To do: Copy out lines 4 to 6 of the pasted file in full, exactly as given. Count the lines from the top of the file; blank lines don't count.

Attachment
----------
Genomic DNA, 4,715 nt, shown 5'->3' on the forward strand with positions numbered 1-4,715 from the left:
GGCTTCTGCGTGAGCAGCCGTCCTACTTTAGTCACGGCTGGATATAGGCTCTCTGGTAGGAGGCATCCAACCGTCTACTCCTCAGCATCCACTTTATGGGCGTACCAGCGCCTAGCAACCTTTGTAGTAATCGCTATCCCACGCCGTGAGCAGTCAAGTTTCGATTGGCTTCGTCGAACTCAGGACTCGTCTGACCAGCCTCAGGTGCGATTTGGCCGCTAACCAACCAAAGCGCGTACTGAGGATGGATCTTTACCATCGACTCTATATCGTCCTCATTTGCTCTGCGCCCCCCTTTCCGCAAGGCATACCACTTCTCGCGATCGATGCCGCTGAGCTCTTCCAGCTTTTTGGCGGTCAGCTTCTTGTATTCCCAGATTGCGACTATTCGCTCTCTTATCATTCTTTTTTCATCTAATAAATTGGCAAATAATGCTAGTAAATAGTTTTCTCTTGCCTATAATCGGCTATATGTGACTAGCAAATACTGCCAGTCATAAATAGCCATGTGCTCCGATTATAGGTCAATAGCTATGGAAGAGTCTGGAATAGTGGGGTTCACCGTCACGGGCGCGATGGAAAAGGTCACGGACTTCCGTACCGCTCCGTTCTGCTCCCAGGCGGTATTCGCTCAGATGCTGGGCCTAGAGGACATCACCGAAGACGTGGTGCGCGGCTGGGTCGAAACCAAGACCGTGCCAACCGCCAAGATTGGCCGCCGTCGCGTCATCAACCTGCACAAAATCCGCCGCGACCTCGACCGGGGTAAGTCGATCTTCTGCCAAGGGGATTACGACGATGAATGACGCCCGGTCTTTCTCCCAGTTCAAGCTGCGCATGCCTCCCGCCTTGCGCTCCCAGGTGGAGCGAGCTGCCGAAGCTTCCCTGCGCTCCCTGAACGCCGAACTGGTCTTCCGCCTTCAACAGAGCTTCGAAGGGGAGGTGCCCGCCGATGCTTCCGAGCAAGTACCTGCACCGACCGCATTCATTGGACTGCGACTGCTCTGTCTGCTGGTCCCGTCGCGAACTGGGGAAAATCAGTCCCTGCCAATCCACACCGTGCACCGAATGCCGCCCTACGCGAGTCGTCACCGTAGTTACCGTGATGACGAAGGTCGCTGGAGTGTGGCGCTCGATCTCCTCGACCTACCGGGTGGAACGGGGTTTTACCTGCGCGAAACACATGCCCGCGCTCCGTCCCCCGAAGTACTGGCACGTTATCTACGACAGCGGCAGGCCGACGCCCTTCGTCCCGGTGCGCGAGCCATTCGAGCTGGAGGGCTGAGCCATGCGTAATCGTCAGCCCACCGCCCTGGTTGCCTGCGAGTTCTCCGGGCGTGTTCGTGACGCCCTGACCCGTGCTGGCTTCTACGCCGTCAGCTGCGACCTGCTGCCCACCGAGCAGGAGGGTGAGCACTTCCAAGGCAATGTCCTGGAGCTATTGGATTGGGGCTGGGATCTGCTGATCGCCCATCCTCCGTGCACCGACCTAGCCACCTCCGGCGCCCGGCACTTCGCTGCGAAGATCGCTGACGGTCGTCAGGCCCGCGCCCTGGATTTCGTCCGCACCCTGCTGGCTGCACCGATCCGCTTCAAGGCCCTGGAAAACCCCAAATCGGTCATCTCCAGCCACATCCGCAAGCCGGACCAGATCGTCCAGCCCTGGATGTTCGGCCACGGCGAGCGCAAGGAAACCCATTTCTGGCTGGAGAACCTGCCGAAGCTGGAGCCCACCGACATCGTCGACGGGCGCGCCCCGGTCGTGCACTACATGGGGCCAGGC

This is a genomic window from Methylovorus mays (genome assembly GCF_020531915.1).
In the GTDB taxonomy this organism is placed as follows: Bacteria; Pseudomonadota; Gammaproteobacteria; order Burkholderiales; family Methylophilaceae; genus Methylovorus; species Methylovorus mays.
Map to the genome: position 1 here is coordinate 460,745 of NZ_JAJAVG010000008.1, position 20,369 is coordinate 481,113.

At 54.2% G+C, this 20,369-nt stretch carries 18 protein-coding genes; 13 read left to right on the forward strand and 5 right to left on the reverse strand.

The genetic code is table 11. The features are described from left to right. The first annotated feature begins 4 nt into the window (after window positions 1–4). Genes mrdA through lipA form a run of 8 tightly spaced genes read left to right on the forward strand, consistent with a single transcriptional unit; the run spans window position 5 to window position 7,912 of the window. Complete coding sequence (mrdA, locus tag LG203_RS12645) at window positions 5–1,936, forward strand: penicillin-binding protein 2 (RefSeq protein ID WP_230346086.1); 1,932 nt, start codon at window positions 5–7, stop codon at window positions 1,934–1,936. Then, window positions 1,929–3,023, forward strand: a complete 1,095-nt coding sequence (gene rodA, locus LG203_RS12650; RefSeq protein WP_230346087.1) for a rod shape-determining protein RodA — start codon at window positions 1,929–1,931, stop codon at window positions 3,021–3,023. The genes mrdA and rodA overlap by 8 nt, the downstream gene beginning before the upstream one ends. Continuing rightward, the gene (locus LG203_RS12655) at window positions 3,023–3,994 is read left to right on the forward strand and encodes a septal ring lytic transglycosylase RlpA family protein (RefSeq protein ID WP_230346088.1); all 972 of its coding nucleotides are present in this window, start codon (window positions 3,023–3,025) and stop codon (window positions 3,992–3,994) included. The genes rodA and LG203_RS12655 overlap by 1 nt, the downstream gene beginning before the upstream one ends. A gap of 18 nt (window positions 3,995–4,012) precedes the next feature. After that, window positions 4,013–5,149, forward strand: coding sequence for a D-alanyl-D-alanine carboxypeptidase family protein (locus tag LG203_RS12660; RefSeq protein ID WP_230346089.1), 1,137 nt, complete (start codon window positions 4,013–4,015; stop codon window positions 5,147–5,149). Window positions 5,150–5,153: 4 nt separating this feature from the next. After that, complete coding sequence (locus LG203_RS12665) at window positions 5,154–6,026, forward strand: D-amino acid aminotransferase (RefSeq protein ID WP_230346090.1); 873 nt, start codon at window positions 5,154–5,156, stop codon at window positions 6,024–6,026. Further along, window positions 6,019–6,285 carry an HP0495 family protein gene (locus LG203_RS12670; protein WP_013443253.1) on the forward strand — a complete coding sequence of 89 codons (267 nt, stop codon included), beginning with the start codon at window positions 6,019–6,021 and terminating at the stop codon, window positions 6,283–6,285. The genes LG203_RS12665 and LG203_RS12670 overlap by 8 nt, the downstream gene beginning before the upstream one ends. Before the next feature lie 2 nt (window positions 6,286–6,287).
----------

In the GTDB taxonomy this organism is placed as follows: Bacteria; Pseudomonadota; Gammaproteobacteria; order Burkholderiales; family Methylophilaceae; genus Methylovorus; species Methylovorus mays.
Map to the genome: position 1 here is coordinate 460,745 of NZ_JAJAVG010000008.1, position 20,369 is coordinate 481,113.

At 54.2% G+C, this 20,369-nt stretch carries 18 protein-coding genes; 13 read left to right on the forward strand and 5 right to left on the reverse strand.